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United States District Court, Southern District of New York

February 11, 2002


The opinion of the court was delivered by: VICTOR Marrero, united States District Judge.


On January 11, 2002, plaintiffs Paduano & Weintraub LLP and Anthony Paduano ("Paduano") filed this action in the New York State Supreme Court, New York County. Paduano sought "a declaratory judgment stating that there is no conflict of interest under the Code of professional Responsibility in the present or future representation by Petitioners of clients opposing Wachovia Securities based on the alleged prior representation of Wachovia Securities or IJL" and an order that "Wachovia Securities cease threatening or making motions to disqualify petitioners." (Petition at ¶¶ A & B.) According to Paduano, this action is necessitated by defendant Wachovia Securities's ("Wachovia") "frivolous" motion to disqualify Paduano from representing Prudential Securities, Inc. ("Prudential") that Wachovia filed in an on-going arbitration between prudential and Wachovia commenced in July 2001. Neither party has sought a stay of that arbitration proceeding between prudential and Wachovia.

On January 14, 2002, the State Supreme Court issued an ex parte order to show cause and granted Paduano leave to conduct expedited discovery. Wachovia's opposition papers and discovery responses were due on January 24, 2002. Rather than responding to that order, Wachovia removed the matter to this Court on January 22, 2002, invoking diversity jurisdiction under 28 U.S.C. § 1332.

Paduano resubmitted the petition for an order to show cause that it had submitted to the state court. This Court ordered additional briefing and held a hearing in the matter on February 7, 2002, to determine whether it has jurisdiction. On the record before it, the Court concludes that it lacks jurisdiction over the present dispute.


A removable civil action is one over which a United States district court would "have original jurisdiction." 28 U.S.C. § 1441. Removal jurisdiction, therefore, may be founded on either subject matter or diversity jurisdiction.*fn1 See 28 U.S.C. § 1331 and 1332. The burden of establishing that a case falls within the Court's removal jurisdiction falls upon the removing party, here, Wachovia. See New York v. Lutheran Ctr. for the Aging, 957 F. Supp. 393, 397 (E.D.N.Y. 1994); Rossbach v. Lorillard, Inc., 71 F. Supp.2d 221, 222 (S.D.N.Y. 1999); 28 U.S.C. § 1446(a) (Subject to Fed. R. Civ. P. 11, the party seeking removal of an action to the federal courts shall file "a short and plain statement of the grounds for removal."). To meet its burden, Wachovia must "support [jurisdictional] facts with `competent proof' and "justify [its] allegations by a preponderance of evidence.'" United Food & Commercial Workers Union, Local 919, AFL-CIO v. CenterMark Properties Meriden Square, Inc., 30 F.3d 298, 304-05 (2d Cir. 1994) (quoting McNutt v. General Motors Acceptance Corp. of Indiana, 298 U.S. 178, 189 (1936)).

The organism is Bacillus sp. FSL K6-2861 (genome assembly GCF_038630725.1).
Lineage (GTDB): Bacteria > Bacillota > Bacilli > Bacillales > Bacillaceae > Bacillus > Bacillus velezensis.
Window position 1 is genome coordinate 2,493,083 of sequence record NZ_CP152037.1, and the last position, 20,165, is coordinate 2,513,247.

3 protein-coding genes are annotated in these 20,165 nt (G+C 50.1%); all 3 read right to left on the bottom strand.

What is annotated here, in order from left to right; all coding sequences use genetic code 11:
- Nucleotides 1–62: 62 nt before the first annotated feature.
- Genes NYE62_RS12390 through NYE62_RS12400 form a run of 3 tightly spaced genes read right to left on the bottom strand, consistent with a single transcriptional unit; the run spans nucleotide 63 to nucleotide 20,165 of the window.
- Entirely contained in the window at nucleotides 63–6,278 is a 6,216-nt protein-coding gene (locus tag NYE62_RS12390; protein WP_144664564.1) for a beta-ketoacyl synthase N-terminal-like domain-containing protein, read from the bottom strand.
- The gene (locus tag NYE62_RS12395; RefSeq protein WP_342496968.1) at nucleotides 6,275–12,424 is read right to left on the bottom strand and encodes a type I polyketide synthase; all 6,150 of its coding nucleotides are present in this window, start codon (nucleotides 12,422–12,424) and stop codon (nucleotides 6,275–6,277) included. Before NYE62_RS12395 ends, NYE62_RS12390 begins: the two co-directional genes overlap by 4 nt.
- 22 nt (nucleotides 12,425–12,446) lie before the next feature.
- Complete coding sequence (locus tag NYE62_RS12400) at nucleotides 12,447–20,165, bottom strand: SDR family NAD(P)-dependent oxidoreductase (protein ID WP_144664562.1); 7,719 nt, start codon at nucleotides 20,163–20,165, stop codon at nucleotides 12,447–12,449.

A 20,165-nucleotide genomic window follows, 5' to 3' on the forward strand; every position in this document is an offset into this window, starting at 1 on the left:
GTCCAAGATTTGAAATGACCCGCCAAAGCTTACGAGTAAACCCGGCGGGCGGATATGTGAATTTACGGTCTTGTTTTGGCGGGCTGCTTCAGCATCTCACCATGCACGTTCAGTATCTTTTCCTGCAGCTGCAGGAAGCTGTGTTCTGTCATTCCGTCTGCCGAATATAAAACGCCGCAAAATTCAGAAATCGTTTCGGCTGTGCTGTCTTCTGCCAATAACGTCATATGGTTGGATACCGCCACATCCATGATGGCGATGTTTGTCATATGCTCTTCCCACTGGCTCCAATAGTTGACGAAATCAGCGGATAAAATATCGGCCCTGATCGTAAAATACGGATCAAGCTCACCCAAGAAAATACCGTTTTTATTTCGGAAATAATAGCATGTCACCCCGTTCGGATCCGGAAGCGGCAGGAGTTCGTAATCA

Because federal courts are courts of limited jurisdiction, courts must police subject matter delineations on their own initiative. See Ruhrgas AG v. Marathon Oil Co., 526 U.S. 574, 583 (1999) (citing Fed. R. Civ. P. 12(h)); Lyndonville Savings Bank & Trust Co. v. Lussier, 211 F.3d 697, 700 (2d Cir. 2000) ("[F]ailure of subject matter jurisdiction is not waivable and may be raised at any time by a party or by the court sua sponte."); Creaciones Con Idea, S.A. de C.V. v. Confecciones, S.A. de C.V., 75 F. Supp.2d 279, 280-81 (S.D.N.Y. 1999) (sua sponte dismissal for lack of subject matter jurisdiction under 28 U.S.C. § 1332).

Likewise, in this Circuit, courts "construe the removal statute narrowly, resolving any doubts against removability." Somlyo v. J. Lu-Rob Enters., Inc., 932 F.2d 1043, 1046 (2d Cir. 1991); see also Rossbach, 71 F. Supp. 2d at 222; Negrin v. Alza Corp., No. 98 Civ. 4772, 1999 WL 144507 at *1 (S.D.N.Y. March 17, 1999)). As such, if "it appears that the district court lacks subject matter jurisdiction, the case shall be remanded." 28 U.S.C. § 1447; Lutheran Center for the Aging, 957 F. Supp. at 393 (ordering remand where defendant failed to establish subject matter jurisdiction).

Diversity jurisdiction is appropriate where "the matter in controversy exceeds the sum or value of $75,000, exclusive of interests and costs, and is between . . . citizens of different States." 42 U.S.C. § 1332. There is no dispute that Paduano and Wachovia have diversity of citizenship under 28 U.S.C. § 1332. However, based on the parties' written submissions and oral arguments, Wachovia has not established by a preponderance of the evidence that Paduano's claims meet the amount in controversy threshold.

Where injunctive relief is at issue, the value of the right protected or the injury sought to be avoided, constitutes the measure of the amount in controversy. Kheel v. Port of New York Authority, 457 F.2d 46, 49 (2d Cir.), cert. denied, 409 U.S. 983 (1972). If it appears to a legal certainty that the amount in controversy requirement cannot be met, the district court lacks jurisdiction. See Saint Paul Mercury Indemnity Co. v. Red Cab Co., 303 U.S. 283, 288-89 (1938); McLaughlin v. NASD, 733 F. Supp. 694, 697 (S.D.N Y 1990). It follows that a party may not rely upon a claim for damages that may not be legally awarded under state law in order to meet the threshold amount in controversy requirement. See Schwartz v. Victory Container Corp., 294 F. Supp. 866, 867 (S.D.N Y 1969).